The Post-Keynesian theory of the business cycle represents a poor tentative to solve the gap of Keynes’ theory as to the causes of the fall of aggregate demand.

B. Exogenous Models

For the models in this group, the business cycle results from exogenous shocks. The economic actors react to these shocks, making that the economic activity speeds up or decelerates. It makes no sense to intervene in this adaptation process. Macroeconomic policy should concentrate on making the economic apparatus more flexible and take care of stabilizing the expectation, such as by a monetary policy of inflation-targeting.

New Keynesians

The model of New Keynesianism has been the preferred monetary policy model by the central banks since the 1980s.

The starting point of the economic cycle according to this model are positive and negative external shocks. A negative shock — such as the oil price hike of 1973 — leads to rising costs and prices and to a fall of production. The combination of stagnation and inflation push the economy into ‘stagflation’.

The monetary policy rule of the New Keynesians recommends that instead of practicing fiscal policy, economic policy should focus on strengthening the supply side of the economy and increase its flexibility, particularly of the labor market. It is the purpose of monetary policy to maintain price stability and to align its measures with a pre-determined and published inflation target to stabilize expectations.

Schumpeter’s business cycle model

According to Schumpeter, ‘creative destruction’ is the mark of modern capitalism and its motor is the innovative entrepreneur. Innovations disrupt existing equilibria and the innovative entrepreneur earns extra profits as long as he can hold on to a monopoly. Revolutionary innovations lead to new industries and the economy enters a long expansion.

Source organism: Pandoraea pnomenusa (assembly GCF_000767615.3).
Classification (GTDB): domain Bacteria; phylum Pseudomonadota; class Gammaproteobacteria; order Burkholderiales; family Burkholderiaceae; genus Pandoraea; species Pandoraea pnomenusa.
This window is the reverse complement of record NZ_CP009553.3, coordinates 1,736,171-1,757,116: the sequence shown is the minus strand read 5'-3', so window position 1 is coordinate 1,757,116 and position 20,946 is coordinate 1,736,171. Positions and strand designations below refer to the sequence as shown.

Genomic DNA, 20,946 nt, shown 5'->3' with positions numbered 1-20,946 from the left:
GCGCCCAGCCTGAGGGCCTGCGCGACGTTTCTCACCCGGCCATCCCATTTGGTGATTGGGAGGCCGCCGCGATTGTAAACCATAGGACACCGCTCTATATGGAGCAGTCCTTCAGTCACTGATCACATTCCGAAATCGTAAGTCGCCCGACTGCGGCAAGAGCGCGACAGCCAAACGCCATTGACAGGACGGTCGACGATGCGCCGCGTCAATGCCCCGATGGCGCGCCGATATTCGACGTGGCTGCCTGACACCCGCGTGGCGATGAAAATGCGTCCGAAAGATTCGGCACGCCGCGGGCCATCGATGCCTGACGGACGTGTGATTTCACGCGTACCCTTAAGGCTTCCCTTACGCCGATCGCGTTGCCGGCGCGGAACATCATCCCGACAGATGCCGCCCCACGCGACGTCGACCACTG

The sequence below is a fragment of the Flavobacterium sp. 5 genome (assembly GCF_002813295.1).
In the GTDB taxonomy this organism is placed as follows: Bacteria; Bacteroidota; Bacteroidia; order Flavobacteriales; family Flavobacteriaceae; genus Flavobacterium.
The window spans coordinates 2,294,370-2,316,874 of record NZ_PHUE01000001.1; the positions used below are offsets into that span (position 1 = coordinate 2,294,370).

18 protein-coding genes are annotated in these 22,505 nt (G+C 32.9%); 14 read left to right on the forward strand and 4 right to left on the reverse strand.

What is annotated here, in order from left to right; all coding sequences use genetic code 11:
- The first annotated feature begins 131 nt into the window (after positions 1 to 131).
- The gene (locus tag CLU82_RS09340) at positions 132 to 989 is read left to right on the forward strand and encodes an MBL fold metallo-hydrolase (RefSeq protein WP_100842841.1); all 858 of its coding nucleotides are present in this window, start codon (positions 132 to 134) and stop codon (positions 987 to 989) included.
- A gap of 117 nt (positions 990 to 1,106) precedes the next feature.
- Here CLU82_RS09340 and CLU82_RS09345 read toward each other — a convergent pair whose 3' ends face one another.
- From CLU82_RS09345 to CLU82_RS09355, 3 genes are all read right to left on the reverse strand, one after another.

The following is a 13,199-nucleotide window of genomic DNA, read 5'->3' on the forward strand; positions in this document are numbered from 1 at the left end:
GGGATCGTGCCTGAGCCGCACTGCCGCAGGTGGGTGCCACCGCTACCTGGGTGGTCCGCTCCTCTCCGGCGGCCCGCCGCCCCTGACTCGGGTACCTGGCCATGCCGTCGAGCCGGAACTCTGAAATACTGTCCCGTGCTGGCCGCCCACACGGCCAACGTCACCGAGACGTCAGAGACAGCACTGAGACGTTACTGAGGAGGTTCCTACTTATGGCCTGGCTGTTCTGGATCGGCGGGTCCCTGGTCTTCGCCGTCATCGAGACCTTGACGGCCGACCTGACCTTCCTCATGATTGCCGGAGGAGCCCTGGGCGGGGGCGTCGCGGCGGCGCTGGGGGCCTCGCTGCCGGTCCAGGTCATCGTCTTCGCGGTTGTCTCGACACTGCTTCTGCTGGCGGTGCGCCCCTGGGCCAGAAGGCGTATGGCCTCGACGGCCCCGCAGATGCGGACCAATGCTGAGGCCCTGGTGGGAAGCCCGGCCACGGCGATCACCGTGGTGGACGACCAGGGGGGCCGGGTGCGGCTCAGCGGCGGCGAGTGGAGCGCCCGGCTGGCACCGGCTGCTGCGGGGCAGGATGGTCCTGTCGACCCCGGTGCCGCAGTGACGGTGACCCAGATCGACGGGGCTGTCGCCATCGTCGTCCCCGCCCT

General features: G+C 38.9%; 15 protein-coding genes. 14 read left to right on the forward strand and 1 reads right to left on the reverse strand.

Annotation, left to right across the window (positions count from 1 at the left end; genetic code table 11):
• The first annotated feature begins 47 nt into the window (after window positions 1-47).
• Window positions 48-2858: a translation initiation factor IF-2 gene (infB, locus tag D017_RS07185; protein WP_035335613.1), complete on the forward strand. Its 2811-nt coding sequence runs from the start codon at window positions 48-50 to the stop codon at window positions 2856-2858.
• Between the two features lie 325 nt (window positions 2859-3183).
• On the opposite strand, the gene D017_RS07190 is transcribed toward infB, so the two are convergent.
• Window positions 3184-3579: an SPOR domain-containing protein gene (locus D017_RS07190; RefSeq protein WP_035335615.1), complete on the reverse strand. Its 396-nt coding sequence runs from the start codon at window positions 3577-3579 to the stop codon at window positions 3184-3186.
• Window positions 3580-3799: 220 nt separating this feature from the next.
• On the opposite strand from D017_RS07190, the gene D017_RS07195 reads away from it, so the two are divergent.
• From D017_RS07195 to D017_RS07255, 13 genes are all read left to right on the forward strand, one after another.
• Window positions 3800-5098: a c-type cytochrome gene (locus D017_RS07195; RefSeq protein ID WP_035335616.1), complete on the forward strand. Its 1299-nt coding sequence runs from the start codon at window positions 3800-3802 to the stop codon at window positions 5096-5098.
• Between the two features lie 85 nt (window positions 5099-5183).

When the innovative impetus peters out, the economy slows down, and capitalism experiences a crisis until a new cycle of innovation begins.

Real Business Cycle Theory

The real business cycle theory considers economic fluctuations as the result of a rational adaptation process to external shocks. The changes in macroeconomic variables, including demand and labor supply, are because of the choices of rational economic operators.

Statistical-econometric studies show that the model captures a large part of the economic fluctuations, mainly the small-scale fluctuations. The model does not explain how the major cyclical upswing and the severe economic crises occur. The Austrian theory of the economic cycle answers these questions.

C. Policy-induced business cycle models

The policy-induced business cycle models claim the capitalist economic system works well if left to itself.

Government intervention produces dis-coordination and misallocation and moves the economy away from equilibrium.

The policy recommendation of these approaches includes abstention from interventionism, to install a rule-based monetary policy, and practice Laissez-faire.

Neoclassical crisis model

In contrast to the Keynesian model, the trigger of the crisis in the neoclassical model is well founded by economic theory.

By means of trade union power or by other types of pressure (also by the state), wage claims, which exceed the productivity level occur. Firms dismiss workers to compensate for the reduction in profits and to ward off future losses.

Increased unemployment leads to a reduction in consumption expenditures and provokes further restrictions on production, which lead to further redundancies and more unemployment and production restrictions.